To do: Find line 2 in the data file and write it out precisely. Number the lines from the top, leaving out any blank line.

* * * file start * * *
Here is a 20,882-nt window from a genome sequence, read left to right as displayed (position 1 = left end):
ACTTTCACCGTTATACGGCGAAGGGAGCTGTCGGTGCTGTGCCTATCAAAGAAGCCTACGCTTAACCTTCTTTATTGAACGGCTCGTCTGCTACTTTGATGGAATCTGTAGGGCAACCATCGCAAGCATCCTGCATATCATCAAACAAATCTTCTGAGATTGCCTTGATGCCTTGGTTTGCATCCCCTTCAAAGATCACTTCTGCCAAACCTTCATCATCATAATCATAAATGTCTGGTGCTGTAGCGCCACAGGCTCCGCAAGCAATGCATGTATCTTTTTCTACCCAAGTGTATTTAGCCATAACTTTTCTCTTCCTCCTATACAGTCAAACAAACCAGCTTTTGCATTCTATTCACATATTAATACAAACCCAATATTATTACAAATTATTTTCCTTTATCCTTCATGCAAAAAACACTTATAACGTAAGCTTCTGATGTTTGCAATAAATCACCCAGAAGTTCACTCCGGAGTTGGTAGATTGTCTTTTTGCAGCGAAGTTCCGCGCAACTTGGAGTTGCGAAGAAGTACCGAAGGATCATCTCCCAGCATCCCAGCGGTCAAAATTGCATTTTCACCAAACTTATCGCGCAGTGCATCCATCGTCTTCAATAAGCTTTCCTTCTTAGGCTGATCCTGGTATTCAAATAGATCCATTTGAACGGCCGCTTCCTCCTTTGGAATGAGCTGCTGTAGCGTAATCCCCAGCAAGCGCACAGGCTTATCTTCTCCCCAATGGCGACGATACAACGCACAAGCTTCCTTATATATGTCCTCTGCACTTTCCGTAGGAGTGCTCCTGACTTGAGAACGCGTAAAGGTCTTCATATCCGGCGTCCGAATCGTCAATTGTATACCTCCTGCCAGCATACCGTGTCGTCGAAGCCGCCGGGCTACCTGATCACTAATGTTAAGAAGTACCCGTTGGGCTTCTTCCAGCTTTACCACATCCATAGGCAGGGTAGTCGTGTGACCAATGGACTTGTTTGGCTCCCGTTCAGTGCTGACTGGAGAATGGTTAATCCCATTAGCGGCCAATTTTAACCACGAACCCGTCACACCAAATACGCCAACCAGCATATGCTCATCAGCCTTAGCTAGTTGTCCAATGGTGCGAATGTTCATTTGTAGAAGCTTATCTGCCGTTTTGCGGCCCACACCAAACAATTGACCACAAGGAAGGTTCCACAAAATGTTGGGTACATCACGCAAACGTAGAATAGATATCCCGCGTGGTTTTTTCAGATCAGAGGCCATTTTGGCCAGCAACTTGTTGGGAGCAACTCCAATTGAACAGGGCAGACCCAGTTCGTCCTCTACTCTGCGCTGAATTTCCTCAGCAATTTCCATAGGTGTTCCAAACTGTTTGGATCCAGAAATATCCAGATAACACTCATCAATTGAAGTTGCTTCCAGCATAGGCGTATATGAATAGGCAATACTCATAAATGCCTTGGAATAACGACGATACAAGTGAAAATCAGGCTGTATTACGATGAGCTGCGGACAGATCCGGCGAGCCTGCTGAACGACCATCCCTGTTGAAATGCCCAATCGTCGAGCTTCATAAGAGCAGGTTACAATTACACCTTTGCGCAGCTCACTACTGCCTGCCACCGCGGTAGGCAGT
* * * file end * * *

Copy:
ACTTTCACCGTTATACGGCGAAGGGAGCTGTCGGTGCTGTGCCTATCAAAGAAGCCTACGCTTAACCTTCTTTATTGAACGGCTCGTCTGCTACTTTGATGGAATCTGTAGGGCAACCATCGCAAGCATCCTGCATATCATCAAACAAATCTTCTGAGATTGCCTTGATGCCTTGGTTTGCATCCCCTTCAAAGATCACTTCTGCCAAACCTTCATCATCATAATCATAAATGTCTGGTGCTGTAGCGCCACAGGCTCCGCAAGCAATGCATGTATCTTTTTCTACCCAAGTGTATTTAGCCATAACTTTTCTCTTCCTCCTATACAGTCAAACAAACCAGCTTTTGCATTCTATTCACATATTAATACAAACCCAATATTATTACAAATTATTTTCCTTTATCCTTCATGCAAAAAACACTTATAACGTAAGCTTCTGATGTTTGCAATAAATCACCCAGAAGTTCACTCCGGAGTTGGTAGATTGTCTTTTTGCAGCGAAGTTCCGCGCAACTTGGAGTTGCGAAGAAGTACCGAAGGATCATCTCCCAGCATCCCAGCGGTCAAAATTGCATTTTCACCAAACTTATCGCGCAGTGCATCCATCGTCTTCAATAAGCTTTCCTTCTTAGGCTGATCCTGGTATTCAAATAGATCCATTTGAACGGCCGCTTCCTCCTTTGGAATGAGCTGCTGTAGCGTAATCCCCAGCAAGCGCACAGGCTTATCTTCTCCCCAATGGCGACGATACAACGCACAAGCTTCCTTATATATGTCCTCTGCACTTTCCGTAGGAGTGCTCCTGACTTGAGAACGCGTAAAGGTCTTCATATCCGGCGTCCGAATCGTCAATTGTATACCTCCTGCCAGCATACCGTGTCGTCGAAGCCGCCGGGCTACCTGATCACTAATGTTAAGAAGTACCCGTTGGGCTTCTTCCAGCTTTACCACATCCATAGGCAGGGTAGTCGTGTGACCAATGGACTTGTTTGGCTCCCGTTCAGTGCTGACTGGAGAATGGTTAATCCCATTAGCGGCCAATTTTAACCACGAACCCGTCACACCAAATACGCCAACCAGCATATGCTCATCAGCCTTAGCTAGTTGTCCAATGGTGCGAATGTTCATTTGTAGAAGCTTATCTGCCGTTTTGCGGCCCACACCAAACAATTGACCACAAGGAAGGTTCCACAAAATGTTGGGTACATCACGCAAACGTAGAATAGATATCCCGCGTGGTTTTTTCAGATCAGAGGCCATTTTGGCCAGCAACTTGTTGGGAGCAACTCCAATTGAACAGGGCAGACCCAGTTCGTCCTCTACTCTGCGCTGAATTTCCTCAGCAATTTCCATAGGTGTTCCAAACTGTTTGGATCCAGAAATATCCAGATAACACTCATCAATTGAAGTTGCTTCCAGCATAGGCGTATATGAATAGGCAATACTCATAAATGCCTTGGAATAACGACGATACAAGTGAAAATCAGGCTGTATTACGATGAGCTGCGGACAGATCCGGCGAGCCTGCTGAACGACCATCCCTGTTGAAATGCCCAATCGTCGAGCTTCATAAGAGCAGGTTACAATTACACCTTTGCGCAGCTCACTACTGCCTGCCACCGCGGTAGGCAGT